NPAD calls itself by a new name
The party held a press conference early Monday and announced the new name Deobureo Minjudang, which translates as “along with the democratic party.” It said the former name, the New Politics Alliance for Democracy (NPAD), was difficult to remember and less friendly.
Ahn had helped choose that name.
The official English name and logo will be disclosed next week.
The opposition had begun working on a new name in early December, a day after Ahn’s ultimatum to chairman Moon Jae-in to hold a party convention next month to elect a new party leader.
Ahn Cheol-soo co-founded the party in March 2014 with Moon and Rep. Kim Han-gill but abandoned it on Dec. 13 after relations with Moon soured beyond repair. The political maverick said he will form a new party by Feb. 8 that will stand for “rational reform,” with an ambition of winning at least 100 seats in the April general elections and the presidency in 2017.
On Monday, the political confrontation between Moon and Ahn deepened as the two rivals struggled to gather politicians around them, preparing a battle for votes in the general election next April. Moon vowed an early launch of an election planning committee, rebuffing internal demands to hold a convention to elect a new party leader.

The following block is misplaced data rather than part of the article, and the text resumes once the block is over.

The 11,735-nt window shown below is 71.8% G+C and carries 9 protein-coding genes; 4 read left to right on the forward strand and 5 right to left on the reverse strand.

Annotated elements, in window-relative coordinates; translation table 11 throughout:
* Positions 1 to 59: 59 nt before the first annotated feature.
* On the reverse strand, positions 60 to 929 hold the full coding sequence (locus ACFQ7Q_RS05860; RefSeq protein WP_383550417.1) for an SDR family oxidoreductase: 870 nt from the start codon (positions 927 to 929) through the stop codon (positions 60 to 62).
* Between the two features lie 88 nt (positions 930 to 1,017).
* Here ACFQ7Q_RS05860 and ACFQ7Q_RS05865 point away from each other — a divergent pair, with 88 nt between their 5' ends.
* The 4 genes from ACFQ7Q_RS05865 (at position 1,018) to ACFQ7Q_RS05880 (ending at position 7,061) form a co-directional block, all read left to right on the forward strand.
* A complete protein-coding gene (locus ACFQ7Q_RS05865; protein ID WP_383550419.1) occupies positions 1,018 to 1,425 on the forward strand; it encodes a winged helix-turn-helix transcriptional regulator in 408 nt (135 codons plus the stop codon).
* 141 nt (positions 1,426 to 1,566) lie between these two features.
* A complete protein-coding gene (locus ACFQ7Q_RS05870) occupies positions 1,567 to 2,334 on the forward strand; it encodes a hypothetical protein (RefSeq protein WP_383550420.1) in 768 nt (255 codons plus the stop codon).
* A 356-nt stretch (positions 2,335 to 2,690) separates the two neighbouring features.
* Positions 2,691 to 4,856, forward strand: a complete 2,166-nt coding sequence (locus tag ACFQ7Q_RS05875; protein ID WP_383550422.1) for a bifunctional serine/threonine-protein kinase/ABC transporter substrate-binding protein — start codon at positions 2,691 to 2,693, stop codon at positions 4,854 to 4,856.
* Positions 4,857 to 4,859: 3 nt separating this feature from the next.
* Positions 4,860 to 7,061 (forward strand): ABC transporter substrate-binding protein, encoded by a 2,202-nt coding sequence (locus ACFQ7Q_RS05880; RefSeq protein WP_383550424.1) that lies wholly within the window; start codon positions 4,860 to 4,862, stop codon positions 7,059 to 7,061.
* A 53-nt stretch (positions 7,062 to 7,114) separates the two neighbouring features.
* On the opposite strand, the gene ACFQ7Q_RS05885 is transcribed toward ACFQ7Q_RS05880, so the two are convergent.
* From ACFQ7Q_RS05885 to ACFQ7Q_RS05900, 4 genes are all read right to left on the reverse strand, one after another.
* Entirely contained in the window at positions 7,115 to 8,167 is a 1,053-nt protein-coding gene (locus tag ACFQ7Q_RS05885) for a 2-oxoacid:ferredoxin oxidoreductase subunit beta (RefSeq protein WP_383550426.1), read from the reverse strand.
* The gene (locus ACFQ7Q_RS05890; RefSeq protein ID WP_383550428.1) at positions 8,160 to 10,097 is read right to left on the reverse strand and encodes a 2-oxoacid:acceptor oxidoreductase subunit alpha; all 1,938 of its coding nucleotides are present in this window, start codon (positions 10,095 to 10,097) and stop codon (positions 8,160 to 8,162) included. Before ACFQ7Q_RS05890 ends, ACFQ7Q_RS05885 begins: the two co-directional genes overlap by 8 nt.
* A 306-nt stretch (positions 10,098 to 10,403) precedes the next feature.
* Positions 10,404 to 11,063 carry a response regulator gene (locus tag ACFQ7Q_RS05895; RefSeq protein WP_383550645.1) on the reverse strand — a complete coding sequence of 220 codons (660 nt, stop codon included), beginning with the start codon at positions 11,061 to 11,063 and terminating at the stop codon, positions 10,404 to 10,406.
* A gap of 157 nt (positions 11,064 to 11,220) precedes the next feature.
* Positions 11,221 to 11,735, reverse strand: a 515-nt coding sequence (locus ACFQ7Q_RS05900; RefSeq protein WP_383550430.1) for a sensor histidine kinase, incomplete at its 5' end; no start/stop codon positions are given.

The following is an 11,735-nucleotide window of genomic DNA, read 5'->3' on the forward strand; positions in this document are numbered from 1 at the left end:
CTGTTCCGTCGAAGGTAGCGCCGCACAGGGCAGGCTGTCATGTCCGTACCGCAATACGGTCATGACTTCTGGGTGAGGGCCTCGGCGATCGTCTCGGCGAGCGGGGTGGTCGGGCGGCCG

“It is upon me to decide my position. I shall not allow any controversies about it,” Moon said at the party’s Supreme Council meeting held Monday morning.
Specifics about the committee were to be discussed by the council, according to the party spokesman.
A group of lawmakers suggested Sunday that Moon create an election planning committee as early as possible to halt defections from the party.
The main opposition party lost two more legislators on Monday, Rep. Choi Jae-cheon and Kwon Eun-hee, reducing the number of opposition lawmakers to 119 from 126 after previous defections. The Saenuri Party has 157 seats in the 300-member Assembly.
“I hope they will retract their decision,” Moon said, urging lawmakers to decide their futures fast.
Including Ahn, eight lawmakers have left the NPAD to join the new party, and high-profile NPAD lawmakers, including a former chairman, Kim Han-gill, are planning to join. If Ahn manages to recruit more than 20 lawmakers, the new party will become a so-called negotiation bloc inside the National Assembly which would have negotiation power and receive higher state subsidies.
BY WI MOON-HEE, KIM SO-HEE [email@example.com]